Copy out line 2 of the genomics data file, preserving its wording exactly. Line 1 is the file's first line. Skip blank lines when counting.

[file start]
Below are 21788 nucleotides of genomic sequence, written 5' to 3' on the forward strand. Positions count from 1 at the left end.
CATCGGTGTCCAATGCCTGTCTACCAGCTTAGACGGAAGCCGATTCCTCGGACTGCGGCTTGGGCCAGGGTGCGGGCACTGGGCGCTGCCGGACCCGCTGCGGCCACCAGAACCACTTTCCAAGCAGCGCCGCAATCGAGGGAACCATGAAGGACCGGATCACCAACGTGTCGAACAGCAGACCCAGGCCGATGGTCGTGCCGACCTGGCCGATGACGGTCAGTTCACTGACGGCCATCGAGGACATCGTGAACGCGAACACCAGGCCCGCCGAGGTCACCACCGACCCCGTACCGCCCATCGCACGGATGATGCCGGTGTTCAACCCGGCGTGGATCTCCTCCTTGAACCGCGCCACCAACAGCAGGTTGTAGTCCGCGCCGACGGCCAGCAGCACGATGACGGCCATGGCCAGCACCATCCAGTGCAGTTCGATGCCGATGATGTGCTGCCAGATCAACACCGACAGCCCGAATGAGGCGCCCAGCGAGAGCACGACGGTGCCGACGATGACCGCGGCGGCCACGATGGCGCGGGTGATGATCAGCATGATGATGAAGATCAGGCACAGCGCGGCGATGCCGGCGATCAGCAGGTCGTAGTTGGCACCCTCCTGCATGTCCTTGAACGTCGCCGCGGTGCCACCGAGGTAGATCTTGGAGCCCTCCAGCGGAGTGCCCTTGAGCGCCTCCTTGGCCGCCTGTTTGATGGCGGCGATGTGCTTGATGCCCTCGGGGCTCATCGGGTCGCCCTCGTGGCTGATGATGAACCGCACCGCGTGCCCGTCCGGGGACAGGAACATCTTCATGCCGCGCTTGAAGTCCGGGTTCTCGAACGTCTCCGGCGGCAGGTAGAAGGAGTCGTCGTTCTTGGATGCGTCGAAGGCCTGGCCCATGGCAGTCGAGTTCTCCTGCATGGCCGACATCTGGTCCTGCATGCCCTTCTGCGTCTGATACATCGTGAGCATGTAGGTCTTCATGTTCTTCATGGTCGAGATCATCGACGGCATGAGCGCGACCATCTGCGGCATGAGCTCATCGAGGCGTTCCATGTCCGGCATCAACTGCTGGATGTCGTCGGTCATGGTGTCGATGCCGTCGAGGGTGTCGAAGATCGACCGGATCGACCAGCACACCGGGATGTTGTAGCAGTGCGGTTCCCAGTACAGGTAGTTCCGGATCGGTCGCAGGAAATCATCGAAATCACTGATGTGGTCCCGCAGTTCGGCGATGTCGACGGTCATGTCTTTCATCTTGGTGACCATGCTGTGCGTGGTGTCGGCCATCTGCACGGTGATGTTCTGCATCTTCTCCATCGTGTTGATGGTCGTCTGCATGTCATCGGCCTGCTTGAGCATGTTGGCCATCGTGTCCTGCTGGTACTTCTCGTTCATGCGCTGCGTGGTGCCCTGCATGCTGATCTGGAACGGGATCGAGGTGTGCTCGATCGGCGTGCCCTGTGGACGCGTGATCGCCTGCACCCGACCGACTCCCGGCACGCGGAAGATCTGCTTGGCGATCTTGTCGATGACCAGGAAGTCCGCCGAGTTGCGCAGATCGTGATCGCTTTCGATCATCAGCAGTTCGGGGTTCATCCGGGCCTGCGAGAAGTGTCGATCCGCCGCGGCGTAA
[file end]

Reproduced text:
CATCGGTGTCCAATGCCTGTCTACCAGCTTAGACGGAAGCCGATTCCTCGGACTGCGGCTTGGGCCAGGGTGCGGGCACTGGGCGCTGCCGGACCCGCTGCGGCCACCAGAACCACTTTCCAAGCAGCGCCGCAATCGAGGGAACCATGAAGGACCGGATCACCAACGTGTCGAACAGCAGACCCAGGCCGATGGTCGTGCCGACCTGGCCGATGACGGTCAGTTCACTGACGGCCATCGAGGACATCGTGAACGCGAACACCAGGCCCGCCGAGGTCACCACCGACCCCGTACCGCCCATCGCACGGATGATGCCGGTGTTCAACCCGGCGTGGATCTCCTCCTTGAACCGCGCCACCAACAGCAGGTTGTAGTCCGCGCCGACGGCCAGCAGCACGATGACGGCCATGGCCAGCACCATCCAGTGCAGTTCGATGCCGATGATGTGCTGCCAGATCAACACCGACAGCCCGAATGAGGCGCCCAGCGAGAGCACGACGGTGCCGACGATGACCGCGGCGGCCACGATGGCGCGGGTGATGATCAGCATGATGATGAAGATCAGGCACAGCGCGGCGATGCCGGCGATCAGCAGGTCGTAGTTGGCACCCTCCTGCATGTCCTTGAACGTCGCCGCGGTGCCACCGAGGTAGATCTTGGAGCCCTCCAGCGGAGTGCCCTTGAGCGCCTCCTTGGCCGCCTGTTTGATGGCGGCGATGTGCTTGATGCCCTCGGGGCTCATCGGGTCGCCCTCGTGGCTGATGATGAACCGCACCGCGTGCCCGTCCGGGGACAGGAACATCTTCATGCCGCGCTTGAAGTCCGGGTTCTCGAACGTCTCCGGCGGCAGGTAGAAGGAGTCGTCGTTCTTGGATGCGTCGAAGGCCTGGCCCATGGCAGTCGAGTTCTCCTGCATGGCCGACATCTGGTCCTGCATGCCCTTCTGCGTCTGATACATCGTGAGCATGTAGGTCTTCATGTTCTTCATGGTCGAGATCATCGACGGCATGAGCGCGACCATCTGCGGCATGAGCTCATCGAGGCGTTCCATGTCCGGCATCAACTGCTGGATGTCGTCGGTCATGGTGTCGATGCCGTCGAGGGTGTCGAAGATCGACCGGATCGACCAGCACACCGGGATGTTGTAGCAGTGCGGTTCCCAGTACAGGTAGTTCCGGATCGGTCGCAGGAAATCATCGAAATCACTGATGTGGTCCCGCAGTTCGGCGATGTCGACGGTCATGTCTTTCATCTTGGTGACCATGCTGTGCGTGGTGTCGGCCATCTGCACGGTGATGTTCTGCATCTTCTCCATCGTGTTGATGGTCGTCTGCATGTCATCGGCCTGCTTGAGCATGTTGGCCATCGTGTCCTGCTGGTACTTCTCGTTCATGCGCTGCGTGGTGCCCTGCATGCTGATCTGGAACGGGATCGAGGTGTGCTCGATCGGCGTGCCCTGTGGACGCGTGATCGCCTGCACCCGACCGACTCCCGGCACGCGGAAGATCTGCTTGGCGATCTTGTCGATGACCAGGAAGTCCGCCGAGTTGCGCAGATCGTGATCGCTTTCGATCATCAGCAGTTCGGGGTTCATCCGGGCCTGCGAGAAGTGTCGATCCGCCGCGGCGTAA